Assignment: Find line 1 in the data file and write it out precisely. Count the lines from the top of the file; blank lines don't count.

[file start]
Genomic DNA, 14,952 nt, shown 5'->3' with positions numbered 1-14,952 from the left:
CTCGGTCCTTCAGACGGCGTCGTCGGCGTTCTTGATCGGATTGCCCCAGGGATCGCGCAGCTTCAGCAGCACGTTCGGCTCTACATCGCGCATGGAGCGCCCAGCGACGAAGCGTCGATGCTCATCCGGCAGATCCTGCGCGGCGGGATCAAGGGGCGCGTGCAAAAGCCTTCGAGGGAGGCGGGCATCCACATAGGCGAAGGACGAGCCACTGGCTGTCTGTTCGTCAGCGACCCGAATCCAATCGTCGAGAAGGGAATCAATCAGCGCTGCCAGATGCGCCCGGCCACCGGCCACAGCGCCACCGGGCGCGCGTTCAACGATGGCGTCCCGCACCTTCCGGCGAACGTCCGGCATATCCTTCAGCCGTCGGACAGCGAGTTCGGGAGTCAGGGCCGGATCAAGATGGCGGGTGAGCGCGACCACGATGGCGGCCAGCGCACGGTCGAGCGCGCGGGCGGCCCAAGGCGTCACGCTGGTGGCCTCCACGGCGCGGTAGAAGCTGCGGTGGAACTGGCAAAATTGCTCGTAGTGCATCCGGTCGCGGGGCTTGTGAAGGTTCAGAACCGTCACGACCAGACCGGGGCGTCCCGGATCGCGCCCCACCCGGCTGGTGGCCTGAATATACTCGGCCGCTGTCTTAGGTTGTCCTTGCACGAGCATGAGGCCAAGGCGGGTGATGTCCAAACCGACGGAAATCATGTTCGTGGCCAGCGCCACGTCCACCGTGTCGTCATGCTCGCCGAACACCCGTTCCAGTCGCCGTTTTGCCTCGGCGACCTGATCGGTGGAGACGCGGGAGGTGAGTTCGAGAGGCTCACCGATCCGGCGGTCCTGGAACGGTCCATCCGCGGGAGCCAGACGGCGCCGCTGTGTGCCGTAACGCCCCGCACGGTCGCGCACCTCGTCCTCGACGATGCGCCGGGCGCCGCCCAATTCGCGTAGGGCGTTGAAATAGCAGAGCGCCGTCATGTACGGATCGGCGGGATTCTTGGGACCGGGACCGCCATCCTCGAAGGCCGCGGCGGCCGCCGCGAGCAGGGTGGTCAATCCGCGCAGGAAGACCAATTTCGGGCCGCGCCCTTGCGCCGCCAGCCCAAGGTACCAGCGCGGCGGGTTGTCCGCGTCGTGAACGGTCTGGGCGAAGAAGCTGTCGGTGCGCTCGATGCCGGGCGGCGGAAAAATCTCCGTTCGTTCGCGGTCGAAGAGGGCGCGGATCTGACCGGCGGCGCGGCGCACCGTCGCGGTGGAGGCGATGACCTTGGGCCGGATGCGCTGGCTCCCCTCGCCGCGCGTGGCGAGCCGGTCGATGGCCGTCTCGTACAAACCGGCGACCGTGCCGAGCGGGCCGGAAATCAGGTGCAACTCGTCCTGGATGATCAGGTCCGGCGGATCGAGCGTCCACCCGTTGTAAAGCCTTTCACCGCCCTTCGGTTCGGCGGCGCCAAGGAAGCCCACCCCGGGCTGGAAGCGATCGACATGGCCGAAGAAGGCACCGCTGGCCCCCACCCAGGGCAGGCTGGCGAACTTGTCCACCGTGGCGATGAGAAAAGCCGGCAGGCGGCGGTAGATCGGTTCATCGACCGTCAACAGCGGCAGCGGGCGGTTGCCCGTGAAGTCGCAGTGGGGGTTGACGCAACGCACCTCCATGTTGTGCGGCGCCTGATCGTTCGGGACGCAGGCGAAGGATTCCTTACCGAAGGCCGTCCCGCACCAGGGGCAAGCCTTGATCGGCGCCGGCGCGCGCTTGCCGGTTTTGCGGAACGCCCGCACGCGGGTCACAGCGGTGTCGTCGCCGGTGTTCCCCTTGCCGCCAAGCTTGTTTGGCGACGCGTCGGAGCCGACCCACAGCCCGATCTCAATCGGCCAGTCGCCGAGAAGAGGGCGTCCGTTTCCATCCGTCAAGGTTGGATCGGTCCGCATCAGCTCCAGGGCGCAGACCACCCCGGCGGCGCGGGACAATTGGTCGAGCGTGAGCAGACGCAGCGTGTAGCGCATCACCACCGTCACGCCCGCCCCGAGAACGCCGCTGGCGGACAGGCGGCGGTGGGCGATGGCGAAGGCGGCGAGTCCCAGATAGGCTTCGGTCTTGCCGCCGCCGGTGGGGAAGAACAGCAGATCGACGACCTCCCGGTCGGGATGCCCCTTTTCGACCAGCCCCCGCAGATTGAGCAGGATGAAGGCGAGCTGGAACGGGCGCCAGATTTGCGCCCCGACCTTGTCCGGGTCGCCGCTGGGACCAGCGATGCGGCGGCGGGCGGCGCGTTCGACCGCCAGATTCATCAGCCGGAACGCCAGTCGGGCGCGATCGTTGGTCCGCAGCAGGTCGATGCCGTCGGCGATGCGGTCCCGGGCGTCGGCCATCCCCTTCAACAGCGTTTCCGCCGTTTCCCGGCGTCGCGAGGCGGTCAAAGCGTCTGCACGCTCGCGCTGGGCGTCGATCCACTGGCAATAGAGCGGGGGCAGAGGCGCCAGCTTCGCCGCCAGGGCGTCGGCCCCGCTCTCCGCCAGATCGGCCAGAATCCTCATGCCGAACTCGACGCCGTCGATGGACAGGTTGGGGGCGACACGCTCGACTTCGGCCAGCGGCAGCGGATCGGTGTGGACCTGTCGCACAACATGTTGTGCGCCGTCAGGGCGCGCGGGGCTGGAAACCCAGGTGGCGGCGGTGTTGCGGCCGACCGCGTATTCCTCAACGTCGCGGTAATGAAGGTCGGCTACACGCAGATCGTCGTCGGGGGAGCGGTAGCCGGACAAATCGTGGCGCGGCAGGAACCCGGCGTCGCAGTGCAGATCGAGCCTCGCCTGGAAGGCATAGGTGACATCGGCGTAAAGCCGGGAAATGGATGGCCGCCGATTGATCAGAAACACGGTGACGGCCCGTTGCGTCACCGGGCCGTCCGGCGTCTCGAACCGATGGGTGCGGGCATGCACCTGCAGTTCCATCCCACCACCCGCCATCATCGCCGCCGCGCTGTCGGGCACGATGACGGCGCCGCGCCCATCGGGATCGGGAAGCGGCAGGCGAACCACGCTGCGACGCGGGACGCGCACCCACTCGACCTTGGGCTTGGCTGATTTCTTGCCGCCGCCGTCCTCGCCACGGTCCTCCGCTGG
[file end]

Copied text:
Genomic DNA, 14,952 nt, shown 5'->3' with positions numbered 1-14,952 from the left: